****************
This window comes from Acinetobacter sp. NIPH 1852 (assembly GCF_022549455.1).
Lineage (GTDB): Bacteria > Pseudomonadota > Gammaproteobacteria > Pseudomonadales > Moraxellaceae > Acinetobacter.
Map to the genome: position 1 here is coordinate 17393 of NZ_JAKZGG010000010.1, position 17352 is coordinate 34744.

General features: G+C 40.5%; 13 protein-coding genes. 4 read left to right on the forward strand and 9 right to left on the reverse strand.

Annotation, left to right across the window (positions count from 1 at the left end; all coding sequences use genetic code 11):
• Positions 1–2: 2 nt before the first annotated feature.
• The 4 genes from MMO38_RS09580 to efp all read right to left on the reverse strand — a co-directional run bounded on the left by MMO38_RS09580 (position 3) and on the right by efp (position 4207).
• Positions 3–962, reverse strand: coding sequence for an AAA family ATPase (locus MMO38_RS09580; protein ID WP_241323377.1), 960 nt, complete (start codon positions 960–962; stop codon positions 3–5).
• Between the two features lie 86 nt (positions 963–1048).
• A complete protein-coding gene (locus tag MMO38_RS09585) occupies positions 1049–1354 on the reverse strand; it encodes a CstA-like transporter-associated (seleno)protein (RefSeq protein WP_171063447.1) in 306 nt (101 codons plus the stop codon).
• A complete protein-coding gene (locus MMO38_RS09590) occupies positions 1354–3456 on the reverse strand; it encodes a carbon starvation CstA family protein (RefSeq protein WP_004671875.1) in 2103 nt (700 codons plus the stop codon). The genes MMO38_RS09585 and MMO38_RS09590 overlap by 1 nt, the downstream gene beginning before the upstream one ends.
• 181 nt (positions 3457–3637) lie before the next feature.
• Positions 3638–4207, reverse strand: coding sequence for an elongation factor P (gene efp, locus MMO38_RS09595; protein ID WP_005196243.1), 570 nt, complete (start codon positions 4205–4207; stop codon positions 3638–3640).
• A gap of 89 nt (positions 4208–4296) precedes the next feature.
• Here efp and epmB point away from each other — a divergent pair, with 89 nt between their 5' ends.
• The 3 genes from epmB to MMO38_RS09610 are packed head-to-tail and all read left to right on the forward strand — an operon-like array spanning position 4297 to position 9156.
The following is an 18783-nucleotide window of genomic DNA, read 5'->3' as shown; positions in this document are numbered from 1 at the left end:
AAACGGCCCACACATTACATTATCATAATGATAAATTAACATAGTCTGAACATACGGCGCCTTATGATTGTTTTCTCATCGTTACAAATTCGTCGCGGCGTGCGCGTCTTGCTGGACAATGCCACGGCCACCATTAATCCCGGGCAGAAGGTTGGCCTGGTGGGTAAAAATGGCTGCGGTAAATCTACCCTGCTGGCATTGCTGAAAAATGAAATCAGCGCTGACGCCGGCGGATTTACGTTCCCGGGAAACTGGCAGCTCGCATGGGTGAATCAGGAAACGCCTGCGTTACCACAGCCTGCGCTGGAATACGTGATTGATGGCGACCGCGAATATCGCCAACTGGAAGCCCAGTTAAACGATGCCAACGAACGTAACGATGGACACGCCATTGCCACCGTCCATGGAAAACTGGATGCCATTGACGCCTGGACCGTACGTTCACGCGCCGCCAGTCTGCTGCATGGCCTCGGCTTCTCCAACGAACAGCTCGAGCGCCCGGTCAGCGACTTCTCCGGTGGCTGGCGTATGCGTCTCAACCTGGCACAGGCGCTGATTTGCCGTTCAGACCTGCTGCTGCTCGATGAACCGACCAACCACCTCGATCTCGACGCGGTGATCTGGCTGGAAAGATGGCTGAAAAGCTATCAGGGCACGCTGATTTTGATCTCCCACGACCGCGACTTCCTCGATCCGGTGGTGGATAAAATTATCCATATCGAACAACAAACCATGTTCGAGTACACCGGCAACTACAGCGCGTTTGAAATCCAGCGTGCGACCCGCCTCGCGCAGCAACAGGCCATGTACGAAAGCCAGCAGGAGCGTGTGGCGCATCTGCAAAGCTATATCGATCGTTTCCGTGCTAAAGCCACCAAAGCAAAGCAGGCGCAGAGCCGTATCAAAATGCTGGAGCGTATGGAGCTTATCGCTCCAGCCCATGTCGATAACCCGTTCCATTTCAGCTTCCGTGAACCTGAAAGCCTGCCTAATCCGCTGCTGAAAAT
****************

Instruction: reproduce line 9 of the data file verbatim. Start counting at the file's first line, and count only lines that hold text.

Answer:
• Between the two features lie 86 nt (positions 963–1048).